Rome's Holy Year
Following a precedent established in 1500, the year 1951 began with a proclamation by the Pope of Rome that during 1951 Catholics who had been unable to make the journey to Rome during the Holy Year of 1950 could earn the plenary indulgence of remission of temporal punishment for sin, gained by all who went to Rome in 1950, by observing terms of the jubilee in their own diocese.
The Catholic Church claims that the Holy Year of 1950 was one of the most successful since the first Holy Year in 1300. More than three million pilgrims visited Rome from all lands on earth. A new dogma of the church was also pronounced: the assumption of the Virgin Mary into heaven. And near the end of the Holy Year the Pope announced that the tomb of Saint Peter had finally and definitely been found right under St. Peter's Basilica.
In midyear, for the first time in nearly three centuries, a Pope was beatified (the second stage in canonization, in which a person is declared entitled to public religious honor and to be called Blessed, the first stage being veneration). The son of a poor Italian shoe cobbler, Pope Pius X occupied the papal throne from 1903 to the outbreak of World War I in August, 1914. Time (June 11, 1951) described the beatification ceremony as follows:
"Last week his blackened body was exhumed from its tomb in St. Peter's and the face covered with a silver mask replica of his features. The body was dressed in new papal vestments, then placed in a gold-leaf sarcophagus with a glass top for public view. As it was unveiled this week, at the height of the beatification ceremony in St. Peter's Basilica, St. Peter's archpriest, Federico Cardinal Tedeschini. spoke for the first time the words of public veneration, to which only saints and blesseds are entitled:" 'Rente Pie, ora pro nobis [Blessed Pins, pray, for us.]' "
Of General Interest
According to an announcement of the Methodist Church Board of Missions, since the outbreak of war in Korea 439 full-time Christian workers of all denominations have been lost most of them believed to be dead. The Presbyterian Church in Korea suffered the heaviest: 247 pastors lost, 136 in South Korea, 111 in North. Roman Catholics lost 80 Korean priests and nuns; Methodists, 55 pastors; Holiness Church, 6 pastors; Anglican Church, 6 priests; Salvation Army, 4 officers; Y.M.C.A., 8 secretaries; Y.W.C.A., 1 secretary.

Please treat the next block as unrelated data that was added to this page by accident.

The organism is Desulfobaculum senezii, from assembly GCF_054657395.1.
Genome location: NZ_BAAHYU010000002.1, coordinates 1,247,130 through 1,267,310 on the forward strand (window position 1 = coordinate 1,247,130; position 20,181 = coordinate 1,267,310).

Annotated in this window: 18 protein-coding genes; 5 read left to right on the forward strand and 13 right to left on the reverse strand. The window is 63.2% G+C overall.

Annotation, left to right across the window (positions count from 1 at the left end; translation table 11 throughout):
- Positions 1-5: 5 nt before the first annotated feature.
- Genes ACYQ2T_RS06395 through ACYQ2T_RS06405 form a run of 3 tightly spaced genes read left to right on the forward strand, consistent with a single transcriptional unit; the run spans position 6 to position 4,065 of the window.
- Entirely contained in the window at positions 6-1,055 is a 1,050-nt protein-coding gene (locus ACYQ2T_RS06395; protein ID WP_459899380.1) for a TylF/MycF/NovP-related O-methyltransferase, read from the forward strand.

The American Bible Society celebrated its 135th anniversary in 1951. Meeting on May 8, 1816, in New York to discuss this country's need for Bibles, a number of Christian leaders founded the American Bible Society. In its 135 years the society has distributed 38,552,554 complete Bibles and 367,869,450 New Testaments and portions of the Bible. It has published the Scriptures in more than 200 languages and dialects and distributed them in more than 40 nations. In 1950 there were printed 711,- 221 complete Bibles and 10,345,357 Testaments and portions. The British and Foreign Bible Society announced at its 147th annual meeting in London, also in the month of May, that during 1950 it had published 1,357,749 complete Bibles and 1,881,651 Testaments and portions.
Appearing first as a monthly, a new 16- page tabloid newspaper named the Protestant World was born early in January, 1951, in New York City. Its announced aim is "to present fairly, comprehensively, concisely and accurately the news of what Protestant churches, denominations, leaders, boards, and agencies are doing and saying, together with reports of such secular news as may bear upon the moral and spiritual life of the nation."
Religions News Service reports that in Huntington, West Virginia, a Federal judge ruled that a man may be a conscientious objector by personal conviction though the religious faith he professes re quires no abstention from bearing arms. Judge Harry E. Watkins so decided in granting temporary C.O. status to "Howard Everngam, twenty-three-year-old Roman Catholic. Everngam, a former New Yorker, had been charged with violating the Selective Service Act last August when he re fused to be inducted at Charleston, West Virginia, claiming he was a conscientious objector by religious training. When the case was carried to a regional board in New York, the examiner, himself a Catholic, ruled that Everngam's stand could not be based on the latter's religious faith. Judge Watkins, in agreeing to rule on an appeal from the examiner's report, said that the question to be decided was not whether profession of the Catholic faith implied objection to military service but whether the individual's own interpretation of its teachings led him to object to such service. The judge's final verdict upheld Everngam's right so to interpret his religious training.